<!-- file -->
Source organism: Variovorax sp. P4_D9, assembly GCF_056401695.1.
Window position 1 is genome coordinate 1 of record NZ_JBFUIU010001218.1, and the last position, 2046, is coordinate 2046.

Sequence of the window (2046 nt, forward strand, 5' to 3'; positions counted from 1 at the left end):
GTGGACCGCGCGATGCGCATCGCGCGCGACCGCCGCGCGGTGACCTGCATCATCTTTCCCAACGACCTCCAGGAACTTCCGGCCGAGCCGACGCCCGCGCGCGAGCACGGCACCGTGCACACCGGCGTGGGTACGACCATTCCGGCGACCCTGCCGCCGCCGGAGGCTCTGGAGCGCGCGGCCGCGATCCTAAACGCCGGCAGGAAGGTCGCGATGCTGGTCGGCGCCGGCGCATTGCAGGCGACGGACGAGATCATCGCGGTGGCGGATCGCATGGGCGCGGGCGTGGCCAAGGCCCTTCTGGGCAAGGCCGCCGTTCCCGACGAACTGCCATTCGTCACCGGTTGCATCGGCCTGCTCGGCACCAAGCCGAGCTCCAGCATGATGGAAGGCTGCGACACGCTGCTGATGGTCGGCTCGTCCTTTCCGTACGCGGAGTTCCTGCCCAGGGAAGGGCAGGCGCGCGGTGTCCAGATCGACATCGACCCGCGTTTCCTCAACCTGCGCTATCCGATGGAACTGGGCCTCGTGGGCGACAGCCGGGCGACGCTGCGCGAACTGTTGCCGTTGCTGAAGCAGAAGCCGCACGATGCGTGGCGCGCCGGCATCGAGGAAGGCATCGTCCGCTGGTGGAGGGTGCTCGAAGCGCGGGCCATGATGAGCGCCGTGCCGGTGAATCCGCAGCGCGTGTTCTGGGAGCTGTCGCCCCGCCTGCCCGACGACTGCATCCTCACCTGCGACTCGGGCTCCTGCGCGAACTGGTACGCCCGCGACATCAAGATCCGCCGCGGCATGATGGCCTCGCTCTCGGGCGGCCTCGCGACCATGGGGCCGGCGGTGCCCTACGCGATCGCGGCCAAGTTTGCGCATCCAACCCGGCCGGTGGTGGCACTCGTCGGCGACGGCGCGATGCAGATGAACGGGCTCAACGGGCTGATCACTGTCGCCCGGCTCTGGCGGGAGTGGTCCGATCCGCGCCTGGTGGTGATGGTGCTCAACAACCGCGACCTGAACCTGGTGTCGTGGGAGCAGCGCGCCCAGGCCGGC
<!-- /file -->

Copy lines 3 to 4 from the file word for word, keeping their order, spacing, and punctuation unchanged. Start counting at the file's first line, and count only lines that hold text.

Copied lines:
Sequence of the window (2046 nt, forward strand, 5' to 3'; positions counted from 1 at the left end):
GTGGACCGCGCGATGCGCATCGCGCGCGACCGCCGCGCGGTGACCTGCATCATCTTTCCCAACGACCTCCAGGAACTTCCGGCCGAGCCGACGCCCGCGCGCGAGCACGGCACCGTGCACACCGGCGTGGGTACGACCATTCCGGCGACCCTGCCGCCGCCGGAGGCTCTGGAGCGCGCGGCCGCGATCCTAAACGCCGGCAGGAAGGTCGCGATGCTGGTCGGCGCCGGCGCATTGCAGGCGACGGACGAGATCATCGCGGTGGCGGATCGCATGGGCGCGGGCGTGGCCAAGGCCCTTCTGGGCAAGGCCGCCGTTCCCGACGAACTGCCATTCGTCACCGGTTGCATCGGCCTGCTCGGCACCAAGCCGAGCTCCAGCATGATGGAAGGCTGCGACACGCTGCTGATGGTCGGCTCGTCCTTTCCGTACGCGGAGTTCCTGCCCAGGGAAGGGCAGGCGCGCGGTGTCCAGATCGACATCGACCCGCGTTTCCTCAACCTGCGCTATCCGATGGAACTGGGCCTCGTGGGCGACAGCCGGGCGACGCTGCGCGAACTGTTGCCGTTGCTGAAGCAGAAGCCGCACGATGCGTGGCGCGCCGGCATCGAGGAAGGCATCGTCCGCTGGTGGAGGGTGCTCGAAGCGCGGGCCATGATGAGCGCCGTGCCGGTGAATCCGCAGCGCGTGTTCTGGGAGCTGTCGCCCCGCCTGCCCGACGACTGCATCCTCACCTGCGACTCGGGCTCCTGCGCGAACTGGTACGCCCGCGACATCAAGATCCGCCGCGGCATGATGGCCTCGCTCTCGGGCGGCCTCGCGACCATGGGGCCGGCGGTGCCCTACGCGATCGCGGCCAAGTTTGCGCATCCAACCCGGCCGGTGGTGGCACTCGTCGGCGACGGCGCGATGCAGATGAACGGGCTCAACGGGCTGATCACTGTCGCCCGGCTCTGGCGGGAGTGGTCCGATCCGCGCCTGGTGGTGATGGTGCTCAACAACCGCGACCTGAACCTGGTGTCGTGGGAGCAGCGCGCCCAGGCCGGC